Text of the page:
Bronson Alcott spent most of the rest of his life as a writer and lecturer, although he never was able to earn much money from these activities. His friend Emerson helped him financially and after his daughter Louisa May Alcott became a successful writer, she was the major support of the whole family. It is easy to laugh now at his eccentricities. Many of his ideas have been discarded, but his principles of education are now widely accepted. As Emerson and others realized, he was an influential figure whose conversations and friendships left a lasting mark on American life.

Bronson Alcott is one of several historical figures who make a

A Death in Utopia
A Death in Utopia
cameo appearance in my mystery story A Death in Utopia, which gives a fictional account of events that might have happened during the turbulent 1840s in Massachusetts.

My Mystery Story Published at Last

The merry month of May has been a bright one for me because my mystery story A Death in Utopia is finally published and available Cover of A Death in Utopiaon Two years ago when I started working on the story of Charlotte Edgerton and her life at the Brook Farm Community in 19th century Massachusetts, I wasn’t at all sure that the book would ever see the light of day. Now at last is has!

The impetus that kickstarted my story was the wonderful NaNoWriMo month of November 2012. Those of you who have never heard of National Novel Writing Month may not know of this online meeting place for writers. For those of us who sign up for NaNoWriMo the month of November becomes one long writing workshop. The goal is to write 50,000 words in a month and to help the effort there are group forums, pep talks from successful writers, and general camaraderie along the way. If you’ve ever wanted to write a novel, it’s a great place to make your dreams come true.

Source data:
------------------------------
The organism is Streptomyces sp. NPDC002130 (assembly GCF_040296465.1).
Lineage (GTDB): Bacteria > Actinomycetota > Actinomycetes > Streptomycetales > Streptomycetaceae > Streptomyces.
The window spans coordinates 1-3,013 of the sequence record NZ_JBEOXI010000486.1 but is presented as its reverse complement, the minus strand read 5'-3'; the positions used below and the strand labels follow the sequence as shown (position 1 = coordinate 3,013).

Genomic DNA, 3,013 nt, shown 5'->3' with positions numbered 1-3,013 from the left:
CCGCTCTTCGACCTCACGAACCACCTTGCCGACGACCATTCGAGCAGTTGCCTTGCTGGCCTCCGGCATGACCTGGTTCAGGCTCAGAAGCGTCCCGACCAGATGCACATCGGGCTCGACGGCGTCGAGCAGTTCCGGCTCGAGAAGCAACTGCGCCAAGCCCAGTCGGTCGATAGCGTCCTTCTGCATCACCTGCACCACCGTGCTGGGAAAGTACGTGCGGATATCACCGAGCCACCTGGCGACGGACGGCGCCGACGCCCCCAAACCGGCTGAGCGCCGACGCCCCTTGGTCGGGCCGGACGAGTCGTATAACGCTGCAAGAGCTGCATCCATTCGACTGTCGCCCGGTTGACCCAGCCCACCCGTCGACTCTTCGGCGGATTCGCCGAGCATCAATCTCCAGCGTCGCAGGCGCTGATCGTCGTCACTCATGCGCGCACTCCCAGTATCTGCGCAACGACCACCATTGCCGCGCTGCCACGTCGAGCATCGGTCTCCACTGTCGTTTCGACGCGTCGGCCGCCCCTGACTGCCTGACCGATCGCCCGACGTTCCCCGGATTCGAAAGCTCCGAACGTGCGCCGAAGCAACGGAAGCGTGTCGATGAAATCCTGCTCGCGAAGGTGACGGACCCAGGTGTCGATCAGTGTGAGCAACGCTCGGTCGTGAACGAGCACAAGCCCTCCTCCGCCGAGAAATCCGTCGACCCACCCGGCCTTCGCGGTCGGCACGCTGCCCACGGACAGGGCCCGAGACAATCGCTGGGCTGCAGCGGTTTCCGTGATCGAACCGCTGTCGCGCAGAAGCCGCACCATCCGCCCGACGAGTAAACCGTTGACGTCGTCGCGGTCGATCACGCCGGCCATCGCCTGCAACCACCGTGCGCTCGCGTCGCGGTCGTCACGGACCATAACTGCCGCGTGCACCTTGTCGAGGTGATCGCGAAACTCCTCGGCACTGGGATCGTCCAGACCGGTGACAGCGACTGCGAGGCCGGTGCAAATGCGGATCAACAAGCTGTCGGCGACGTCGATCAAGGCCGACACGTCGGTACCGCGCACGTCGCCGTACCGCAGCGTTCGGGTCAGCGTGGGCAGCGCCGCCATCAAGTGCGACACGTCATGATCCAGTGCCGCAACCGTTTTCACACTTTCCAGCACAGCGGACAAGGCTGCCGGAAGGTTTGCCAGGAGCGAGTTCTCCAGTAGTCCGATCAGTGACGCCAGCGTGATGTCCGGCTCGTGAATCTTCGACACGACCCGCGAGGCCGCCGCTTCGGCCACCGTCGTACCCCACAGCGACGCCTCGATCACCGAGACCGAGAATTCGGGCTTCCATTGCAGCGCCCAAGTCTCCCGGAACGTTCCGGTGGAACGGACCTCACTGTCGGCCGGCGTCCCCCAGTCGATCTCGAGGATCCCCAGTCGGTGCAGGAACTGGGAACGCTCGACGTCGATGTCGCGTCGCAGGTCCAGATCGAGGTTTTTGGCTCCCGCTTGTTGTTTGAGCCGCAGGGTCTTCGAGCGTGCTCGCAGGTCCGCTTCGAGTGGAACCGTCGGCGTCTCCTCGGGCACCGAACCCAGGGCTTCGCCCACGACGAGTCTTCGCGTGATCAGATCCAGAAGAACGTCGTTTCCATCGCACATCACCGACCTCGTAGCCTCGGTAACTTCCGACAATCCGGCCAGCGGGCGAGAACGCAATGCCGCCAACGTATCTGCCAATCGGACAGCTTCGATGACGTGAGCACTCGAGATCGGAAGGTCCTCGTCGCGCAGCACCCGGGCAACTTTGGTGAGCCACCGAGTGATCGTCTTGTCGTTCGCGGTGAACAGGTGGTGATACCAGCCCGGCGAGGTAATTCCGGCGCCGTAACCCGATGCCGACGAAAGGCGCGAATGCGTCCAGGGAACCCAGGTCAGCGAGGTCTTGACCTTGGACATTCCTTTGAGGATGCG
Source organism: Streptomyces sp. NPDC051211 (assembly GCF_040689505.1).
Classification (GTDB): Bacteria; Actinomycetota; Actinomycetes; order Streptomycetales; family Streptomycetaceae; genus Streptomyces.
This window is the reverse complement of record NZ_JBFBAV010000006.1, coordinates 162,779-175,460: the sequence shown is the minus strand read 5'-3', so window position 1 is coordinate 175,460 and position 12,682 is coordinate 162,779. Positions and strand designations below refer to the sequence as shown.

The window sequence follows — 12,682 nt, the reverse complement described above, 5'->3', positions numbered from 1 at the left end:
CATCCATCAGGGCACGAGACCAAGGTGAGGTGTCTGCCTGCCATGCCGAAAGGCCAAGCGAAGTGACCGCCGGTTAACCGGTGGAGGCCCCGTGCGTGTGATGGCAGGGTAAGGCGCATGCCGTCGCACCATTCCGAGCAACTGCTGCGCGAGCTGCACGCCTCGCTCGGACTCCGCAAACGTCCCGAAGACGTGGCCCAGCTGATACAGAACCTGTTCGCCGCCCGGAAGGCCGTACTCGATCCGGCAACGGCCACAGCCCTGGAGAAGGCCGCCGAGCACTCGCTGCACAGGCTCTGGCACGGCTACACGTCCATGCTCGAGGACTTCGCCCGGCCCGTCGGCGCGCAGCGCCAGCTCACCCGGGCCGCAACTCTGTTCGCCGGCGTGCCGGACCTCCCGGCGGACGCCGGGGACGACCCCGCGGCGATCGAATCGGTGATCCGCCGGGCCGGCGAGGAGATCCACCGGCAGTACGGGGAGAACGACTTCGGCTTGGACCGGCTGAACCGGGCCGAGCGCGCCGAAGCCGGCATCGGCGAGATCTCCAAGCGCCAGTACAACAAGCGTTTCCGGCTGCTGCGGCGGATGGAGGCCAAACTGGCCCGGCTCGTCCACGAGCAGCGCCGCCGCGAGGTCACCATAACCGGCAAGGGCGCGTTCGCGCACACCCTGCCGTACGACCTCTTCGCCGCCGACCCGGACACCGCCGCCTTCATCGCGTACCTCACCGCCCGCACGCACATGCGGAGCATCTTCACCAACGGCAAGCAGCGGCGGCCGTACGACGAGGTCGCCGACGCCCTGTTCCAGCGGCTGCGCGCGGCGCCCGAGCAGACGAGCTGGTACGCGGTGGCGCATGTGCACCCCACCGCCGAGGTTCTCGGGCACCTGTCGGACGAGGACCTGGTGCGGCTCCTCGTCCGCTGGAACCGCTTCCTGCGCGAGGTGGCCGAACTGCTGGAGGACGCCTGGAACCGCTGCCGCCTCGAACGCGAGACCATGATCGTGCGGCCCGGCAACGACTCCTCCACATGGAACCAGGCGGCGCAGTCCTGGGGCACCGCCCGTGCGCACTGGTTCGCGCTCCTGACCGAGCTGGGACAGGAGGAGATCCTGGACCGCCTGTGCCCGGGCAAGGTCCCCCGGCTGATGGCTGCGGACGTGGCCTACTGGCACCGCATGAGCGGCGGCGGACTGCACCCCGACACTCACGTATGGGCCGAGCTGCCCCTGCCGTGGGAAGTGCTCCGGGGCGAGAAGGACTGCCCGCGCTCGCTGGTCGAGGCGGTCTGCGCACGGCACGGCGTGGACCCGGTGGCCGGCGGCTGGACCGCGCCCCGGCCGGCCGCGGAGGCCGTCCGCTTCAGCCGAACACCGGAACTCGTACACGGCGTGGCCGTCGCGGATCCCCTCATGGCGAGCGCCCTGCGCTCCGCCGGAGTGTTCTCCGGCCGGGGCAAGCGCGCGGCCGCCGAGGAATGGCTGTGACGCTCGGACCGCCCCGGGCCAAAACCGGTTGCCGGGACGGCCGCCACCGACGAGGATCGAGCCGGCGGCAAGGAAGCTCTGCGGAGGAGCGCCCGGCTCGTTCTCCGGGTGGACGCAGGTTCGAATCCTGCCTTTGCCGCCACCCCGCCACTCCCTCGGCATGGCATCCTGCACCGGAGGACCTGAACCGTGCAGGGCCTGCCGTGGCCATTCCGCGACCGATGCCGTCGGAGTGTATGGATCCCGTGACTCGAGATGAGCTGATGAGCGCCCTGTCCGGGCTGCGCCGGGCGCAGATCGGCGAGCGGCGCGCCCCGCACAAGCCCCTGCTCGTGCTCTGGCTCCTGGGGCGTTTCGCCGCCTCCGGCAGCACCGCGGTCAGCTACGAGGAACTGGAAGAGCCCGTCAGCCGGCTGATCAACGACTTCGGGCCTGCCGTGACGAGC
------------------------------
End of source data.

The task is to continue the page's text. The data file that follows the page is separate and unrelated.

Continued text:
Of course one month of heavy-duty writing does not produce a novel. After November ended there was rewriting, editing, sharing drafts with friends and family, finding a book cover artist, and all those other chores that take so much time. I enjoyed every minute of it—well almost every minute. As the story of Charlotte Edgerton and her adventures as an immigrant from England in 1842 built in my mind, it became more vivid and real. I have long admired the real life people who built Utopian communities like Brook Farm in the hopes of finding a truly fulfilling and democratic life for Americans. Imagining the story of what might have happened in that struggling community with so many idealistic, but sometimes impractical, dreamers has been a joy. Now the story is ready for others to read. You will find a few more details on my Death in Utopia page on this blog and the book itself is available on I hope you take a look.

For the next several weeks I will be posting blogs about some of the historical figures who appear in A Death in Utopia. It’s a gallery of men and women you might want to meet.